Would Boston Embrace a Black Quarterback the Same as Its White Ones?
Jacoby Brissett made history in Thursday night’s 27-0 rout of the Houston Texans, becoming the first black quarterback to start a game for the New England Patriots, a distinction punctuated by a 27-yard scramble for his first NFL touchdown.
Though five other black quarterbacks have cracked the Patriots roster before—most recently NFL Europe standout Rohan Davey, who served as Tom Brady’s backup between 2002 and 2004—Brissett, a 23-year-old Florida native, was the first to get the start since Billy Sullivan signed the $25,000 check establishing the franchise in 1960. (This leaves the New York Giants the league’s last remaining outlier.)
On top of four Super Bowl rings, MVP honors, and countless individual records, one of Brady’s most notable achievements has been elevating “Starting Quarterback of the New England Patriots” to the highest office in the Boston market. The Patriots are perennial top dogs in the New England Sports Survey in nearly every category. Surely Steve Grogan never generated a fraction of the same attention whenever he changed his hairstyle or let slip which parts of the produce aisle he passes over.
Succeeding an icon is a thankless task. As a third-string rookie with a torn thumb ligament that may require surgery, Brissett almost certainly won’t be the one to do it here. But more black quarterbacks are gaining a greater share of the historically white-dominated position, as the implicit bias in NFL scouting that praises black prospects for their physical prowess and white prospects for their mental faculties is increasingly challenged. So if a QB of color arrives in Foxboro and works his way to the top of the depth chart, would he be embraced the same way his white counterparts have been?
Winning isn’t always enough to ingratiate an athlete of color to Boston fans, as Bill Russell can attest. Even as he helped raise the Celtics’ first 11 banners to the Garden rafters through the ’50s and ’60s, one of basketball’s most prolific winners was the target of naked racism, most infamously when vandals ransacked his home and smeared excrement on his bed.
In fact, it’s around the Celtics that Boston’s relationship with black athletes grows the most paradoxical. The Cs under Red Auerbach were the first franchise to draft a black player in 1950, and debuted the NBA’s first all-black starting five 14 years later. (Similarly, Bruins winger Willie O’Ree became the NHL’s first black player in 1958.) With Larry Bird’s dominance in the ’80s, the Celtics—still led by Red—were regarded as a white team, a racial foil to Magic Johnson and Lakers. This notion persisted into the ’90s, when rookie Dee Brown was mistakenly arrested in Wellesley, only to dazzle in the 1991 NBA Slam Dunk Contest barely five months later. (His “No See Dee” dunk is immortalized on a ceramic tile in the Broadway T stop beneath South Boston, of all places.)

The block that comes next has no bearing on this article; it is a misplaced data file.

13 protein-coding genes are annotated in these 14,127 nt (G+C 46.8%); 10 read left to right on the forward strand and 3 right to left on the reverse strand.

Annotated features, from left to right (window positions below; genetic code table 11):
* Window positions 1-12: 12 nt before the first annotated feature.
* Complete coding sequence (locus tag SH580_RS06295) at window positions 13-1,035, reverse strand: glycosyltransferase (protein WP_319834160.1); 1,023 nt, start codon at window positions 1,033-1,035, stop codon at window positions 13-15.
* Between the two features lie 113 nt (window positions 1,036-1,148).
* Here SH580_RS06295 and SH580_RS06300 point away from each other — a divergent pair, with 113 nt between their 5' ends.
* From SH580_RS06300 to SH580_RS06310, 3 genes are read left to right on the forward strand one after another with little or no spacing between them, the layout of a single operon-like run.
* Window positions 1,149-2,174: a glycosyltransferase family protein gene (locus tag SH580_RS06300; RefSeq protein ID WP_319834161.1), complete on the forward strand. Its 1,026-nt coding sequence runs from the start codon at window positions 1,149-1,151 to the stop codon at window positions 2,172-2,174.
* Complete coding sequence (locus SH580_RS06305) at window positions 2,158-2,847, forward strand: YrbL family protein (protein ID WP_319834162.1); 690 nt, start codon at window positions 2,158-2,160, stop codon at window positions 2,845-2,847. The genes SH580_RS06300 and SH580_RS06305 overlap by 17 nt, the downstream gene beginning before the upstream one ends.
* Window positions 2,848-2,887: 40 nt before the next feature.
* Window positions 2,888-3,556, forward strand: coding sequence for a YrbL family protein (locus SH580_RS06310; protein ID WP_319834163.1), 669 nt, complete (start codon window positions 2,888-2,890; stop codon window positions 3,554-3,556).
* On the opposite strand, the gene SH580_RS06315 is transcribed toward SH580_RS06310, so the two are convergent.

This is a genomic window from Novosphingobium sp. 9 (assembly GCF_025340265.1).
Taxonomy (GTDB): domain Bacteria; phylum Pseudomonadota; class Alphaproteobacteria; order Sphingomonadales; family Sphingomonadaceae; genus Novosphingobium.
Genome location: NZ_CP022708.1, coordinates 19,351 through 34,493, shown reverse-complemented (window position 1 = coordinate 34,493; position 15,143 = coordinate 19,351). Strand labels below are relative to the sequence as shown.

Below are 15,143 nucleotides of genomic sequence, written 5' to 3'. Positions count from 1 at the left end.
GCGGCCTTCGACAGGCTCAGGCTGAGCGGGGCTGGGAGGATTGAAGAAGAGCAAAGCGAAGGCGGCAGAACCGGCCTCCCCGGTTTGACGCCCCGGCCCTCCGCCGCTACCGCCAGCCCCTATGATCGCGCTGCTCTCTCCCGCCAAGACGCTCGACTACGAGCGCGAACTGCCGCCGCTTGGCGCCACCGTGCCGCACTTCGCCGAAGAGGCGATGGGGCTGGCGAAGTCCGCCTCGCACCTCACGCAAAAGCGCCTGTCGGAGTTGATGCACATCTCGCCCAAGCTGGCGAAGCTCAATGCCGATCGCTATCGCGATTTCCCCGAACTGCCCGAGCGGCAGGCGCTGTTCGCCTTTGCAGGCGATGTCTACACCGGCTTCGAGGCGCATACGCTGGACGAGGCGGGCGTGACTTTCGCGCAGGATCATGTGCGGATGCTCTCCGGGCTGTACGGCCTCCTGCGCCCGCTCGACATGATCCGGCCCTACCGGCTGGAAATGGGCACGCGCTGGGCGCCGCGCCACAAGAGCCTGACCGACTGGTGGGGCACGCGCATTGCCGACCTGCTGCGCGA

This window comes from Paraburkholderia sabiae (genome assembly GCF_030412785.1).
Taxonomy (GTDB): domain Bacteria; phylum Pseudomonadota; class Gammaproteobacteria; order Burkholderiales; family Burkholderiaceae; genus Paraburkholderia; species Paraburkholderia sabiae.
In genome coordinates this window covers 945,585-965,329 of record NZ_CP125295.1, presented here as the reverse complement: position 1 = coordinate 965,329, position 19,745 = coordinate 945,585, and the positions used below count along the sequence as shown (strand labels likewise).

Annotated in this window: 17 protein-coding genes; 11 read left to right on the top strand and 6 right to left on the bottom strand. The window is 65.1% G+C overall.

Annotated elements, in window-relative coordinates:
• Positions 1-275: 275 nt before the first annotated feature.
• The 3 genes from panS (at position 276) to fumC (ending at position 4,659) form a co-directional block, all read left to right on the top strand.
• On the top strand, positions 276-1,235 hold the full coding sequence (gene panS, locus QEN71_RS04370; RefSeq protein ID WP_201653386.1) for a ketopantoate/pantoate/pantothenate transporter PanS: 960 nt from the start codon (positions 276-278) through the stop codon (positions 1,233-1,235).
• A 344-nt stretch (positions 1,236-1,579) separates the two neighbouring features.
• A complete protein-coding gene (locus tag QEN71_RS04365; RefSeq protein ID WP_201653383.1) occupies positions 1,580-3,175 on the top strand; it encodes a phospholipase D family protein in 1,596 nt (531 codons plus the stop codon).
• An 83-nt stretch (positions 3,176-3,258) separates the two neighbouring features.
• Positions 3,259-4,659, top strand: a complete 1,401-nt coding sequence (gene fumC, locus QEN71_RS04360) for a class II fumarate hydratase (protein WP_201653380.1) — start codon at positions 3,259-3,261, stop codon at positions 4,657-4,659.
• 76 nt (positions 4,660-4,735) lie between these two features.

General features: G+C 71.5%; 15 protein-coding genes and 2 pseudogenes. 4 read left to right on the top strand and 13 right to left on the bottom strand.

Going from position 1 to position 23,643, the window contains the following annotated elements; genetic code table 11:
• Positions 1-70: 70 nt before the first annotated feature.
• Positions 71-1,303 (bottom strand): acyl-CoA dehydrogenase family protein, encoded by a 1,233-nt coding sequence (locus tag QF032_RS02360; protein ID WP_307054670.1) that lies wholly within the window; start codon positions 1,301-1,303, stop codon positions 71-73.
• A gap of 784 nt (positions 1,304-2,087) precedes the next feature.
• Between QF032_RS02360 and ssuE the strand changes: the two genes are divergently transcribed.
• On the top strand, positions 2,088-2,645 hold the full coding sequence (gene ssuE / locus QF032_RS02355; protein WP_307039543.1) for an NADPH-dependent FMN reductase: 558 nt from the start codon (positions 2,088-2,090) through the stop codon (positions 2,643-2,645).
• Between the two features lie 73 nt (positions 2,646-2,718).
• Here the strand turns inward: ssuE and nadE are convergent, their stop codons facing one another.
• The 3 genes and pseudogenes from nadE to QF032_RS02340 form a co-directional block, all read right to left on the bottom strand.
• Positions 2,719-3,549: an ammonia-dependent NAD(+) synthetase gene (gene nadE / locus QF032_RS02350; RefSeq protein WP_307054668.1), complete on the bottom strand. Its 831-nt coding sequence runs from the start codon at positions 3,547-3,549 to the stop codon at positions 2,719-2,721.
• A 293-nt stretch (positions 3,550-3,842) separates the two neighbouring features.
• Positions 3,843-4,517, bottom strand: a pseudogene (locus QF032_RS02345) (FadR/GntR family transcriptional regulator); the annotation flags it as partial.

As far as the pendulum would swing one way—like a much-maligned Wall Street Journal investigation that mainly used conjecture to tie the 1993 death of team captain and Roxbury hero Reggie Lewis to cocaine use—it would swing back the other. By 2007, the Celtics were the only team in the league with an all-black starting five and a black coach in Doc Rivers. Banner 17 made Kevin Garnett and Paul Pierce kings in Boston.
The Red Sox, in spite of the deplorable legacy of former owner Tom Yawkey, has produced its share of stars of color as well. With his “This is our f—ing city” speech in the wake of the Boston Marathon bombings, David Ortiz achieved what few athletes in any sport ever manage to do in their cities: He spoke not to or about, but for Boston. When he retires at the end of this season—a fourth ring richer, with any luck—his successor as the face of the franchise is an electrifying trio of black players in Mookie Betts, Jackie Bradley Jr., and Xander Bogaerts.
While the Brady phenomenon is a unique one, there’s something to be said about the way a California kid managed to tap into the Boston archetype: born Catholic with an Irish last name, passed over round after round in the draft, forced into a corner by the whole damn world and punching his way out with fists bedizened with championship rings. But with a supermodel wife, a sprawling Chestnut Hill home, billboards bearing his Uggs-clad likeness, and a diet devoid of most mortal pleasures, Brady could not be more unlike the people who adore and defend him most vociferously. But no matter the differences, if Boston wants somebody to be “one of us,” it finds a way to make it so.
Writing about Seahawks cornerback Richard Sherman’s postgame interview with Erin Andrews in 2014, Greg Howard said that, as a rule, a public personality can be black, talented, or arrogant, “but he can’t be any more than two of these traits at a time.” Would the same stodgy Boston sportswriters who extol the unassuming mien of the lunch-pail grit guys embrace a quarterback as flamboyant as, say, Cam Newton? If the Patriots’ black quarterback used his visibility to make a polarizing social stand as Colin Kaepernick did, how kind do you reckon the Herald’s opinion pages would be?
Four decades after the busing crisis hit its nadir, a Bill Russell statue stands not far from where Ted Landsmark was ambushed by thugs in City Hall Plaza, immortalized in Stanley Forman’s Pulitzer Prize-winning photograph, The Soiling of Old Glory. While black students aren’t being pelted with rocks in South Boston anymore, the city continues to grapple with issues of race, from unrest at Boston Latin to the state’s Supreme Judicial Court ruling this week that a black person here may have good reasons to run from police.
With Brady expected to play even as his Social Security checks augment his contract, it’ll be a while before a black quarterback would have the opportunity to take the reins full-time. But for now, Brissett’s solid start was, well, a start.